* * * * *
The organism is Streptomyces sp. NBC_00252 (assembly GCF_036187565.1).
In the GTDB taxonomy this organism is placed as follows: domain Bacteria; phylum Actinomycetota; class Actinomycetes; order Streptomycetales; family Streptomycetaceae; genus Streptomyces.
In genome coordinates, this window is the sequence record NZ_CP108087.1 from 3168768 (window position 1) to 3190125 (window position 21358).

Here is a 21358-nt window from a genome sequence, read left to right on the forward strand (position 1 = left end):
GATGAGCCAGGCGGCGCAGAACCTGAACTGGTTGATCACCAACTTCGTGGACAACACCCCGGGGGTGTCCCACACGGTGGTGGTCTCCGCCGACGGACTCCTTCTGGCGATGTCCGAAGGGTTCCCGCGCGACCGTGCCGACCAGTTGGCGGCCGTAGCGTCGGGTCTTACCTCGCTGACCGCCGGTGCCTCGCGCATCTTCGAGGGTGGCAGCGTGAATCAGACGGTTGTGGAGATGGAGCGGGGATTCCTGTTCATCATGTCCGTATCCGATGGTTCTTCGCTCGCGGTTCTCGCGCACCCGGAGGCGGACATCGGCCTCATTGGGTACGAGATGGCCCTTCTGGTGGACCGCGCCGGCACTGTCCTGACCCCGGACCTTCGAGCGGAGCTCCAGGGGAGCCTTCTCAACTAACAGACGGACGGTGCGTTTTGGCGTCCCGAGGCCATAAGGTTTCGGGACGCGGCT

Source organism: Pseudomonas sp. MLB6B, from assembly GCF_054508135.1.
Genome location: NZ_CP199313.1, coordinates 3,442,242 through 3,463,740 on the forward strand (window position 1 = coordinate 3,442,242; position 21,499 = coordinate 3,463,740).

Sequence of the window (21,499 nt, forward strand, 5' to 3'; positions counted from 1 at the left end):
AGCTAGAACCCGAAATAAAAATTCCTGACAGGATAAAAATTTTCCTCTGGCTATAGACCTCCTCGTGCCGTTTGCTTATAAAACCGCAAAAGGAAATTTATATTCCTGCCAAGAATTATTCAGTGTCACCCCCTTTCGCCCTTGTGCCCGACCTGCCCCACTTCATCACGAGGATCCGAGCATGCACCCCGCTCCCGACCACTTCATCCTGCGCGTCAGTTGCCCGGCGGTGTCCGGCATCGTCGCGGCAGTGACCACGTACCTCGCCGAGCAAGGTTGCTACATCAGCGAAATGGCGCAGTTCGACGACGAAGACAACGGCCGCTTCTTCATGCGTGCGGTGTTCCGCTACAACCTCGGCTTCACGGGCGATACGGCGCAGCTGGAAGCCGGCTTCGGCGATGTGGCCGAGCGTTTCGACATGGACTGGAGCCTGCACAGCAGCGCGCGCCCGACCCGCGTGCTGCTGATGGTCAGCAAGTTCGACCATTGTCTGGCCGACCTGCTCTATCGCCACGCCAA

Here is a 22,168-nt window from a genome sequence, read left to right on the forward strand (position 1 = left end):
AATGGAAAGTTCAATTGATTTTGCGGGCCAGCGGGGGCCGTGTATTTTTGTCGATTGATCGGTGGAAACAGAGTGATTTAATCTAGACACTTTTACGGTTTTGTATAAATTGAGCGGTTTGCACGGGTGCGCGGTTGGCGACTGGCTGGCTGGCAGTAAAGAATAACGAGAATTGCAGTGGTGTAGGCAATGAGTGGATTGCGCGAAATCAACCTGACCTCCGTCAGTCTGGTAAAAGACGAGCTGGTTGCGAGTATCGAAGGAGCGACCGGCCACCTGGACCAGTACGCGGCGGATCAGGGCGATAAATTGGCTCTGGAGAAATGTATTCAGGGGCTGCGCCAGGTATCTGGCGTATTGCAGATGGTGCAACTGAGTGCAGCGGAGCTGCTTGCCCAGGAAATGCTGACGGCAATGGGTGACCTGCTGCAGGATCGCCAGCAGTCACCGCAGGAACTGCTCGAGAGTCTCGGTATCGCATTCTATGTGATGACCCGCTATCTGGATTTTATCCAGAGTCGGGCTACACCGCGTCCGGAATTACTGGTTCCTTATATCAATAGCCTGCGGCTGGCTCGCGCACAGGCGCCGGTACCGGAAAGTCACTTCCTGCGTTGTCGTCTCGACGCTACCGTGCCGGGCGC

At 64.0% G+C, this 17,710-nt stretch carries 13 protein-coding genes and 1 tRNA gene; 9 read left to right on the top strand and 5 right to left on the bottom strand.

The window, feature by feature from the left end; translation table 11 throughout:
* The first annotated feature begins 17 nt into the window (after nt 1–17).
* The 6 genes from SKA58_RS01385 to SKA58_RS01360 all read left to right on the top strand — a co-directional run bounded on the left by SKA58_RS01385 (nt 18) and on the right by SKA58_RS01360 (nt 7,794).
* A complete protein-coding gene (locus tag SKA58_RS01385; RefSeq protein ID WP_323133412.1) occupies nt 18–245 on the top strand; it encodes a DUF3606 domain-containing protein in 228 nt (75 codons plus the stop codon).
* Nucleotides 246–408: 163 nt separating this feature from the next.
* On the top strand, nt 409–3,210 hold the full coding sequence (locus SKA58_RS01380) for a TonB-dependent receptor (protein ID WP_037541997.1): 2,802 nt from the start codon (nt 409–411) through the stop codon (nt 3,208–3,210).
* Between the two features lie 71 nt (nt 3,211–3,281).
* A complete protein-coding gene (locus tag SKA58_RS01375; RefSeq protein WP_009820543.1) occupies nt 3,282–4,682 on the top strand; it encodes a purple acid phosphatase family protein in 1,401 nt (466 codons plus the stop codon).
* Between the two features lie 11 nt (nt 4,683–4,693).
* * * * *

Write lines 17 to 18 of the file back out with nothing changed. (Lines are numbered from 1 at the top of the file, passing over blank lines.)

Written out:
* Nucleotides 246–408: 163 nt separating this feature from the next.
* On the top strand, nt 409–3,210 hold the full coding sequence (locus SKA58_RS01380) for a TonB-dependent receptor (protein ID WP_037541997.1): 2,802 nt from the start codon (nt 409–411) through the stop codon (nt 3,208–3,210).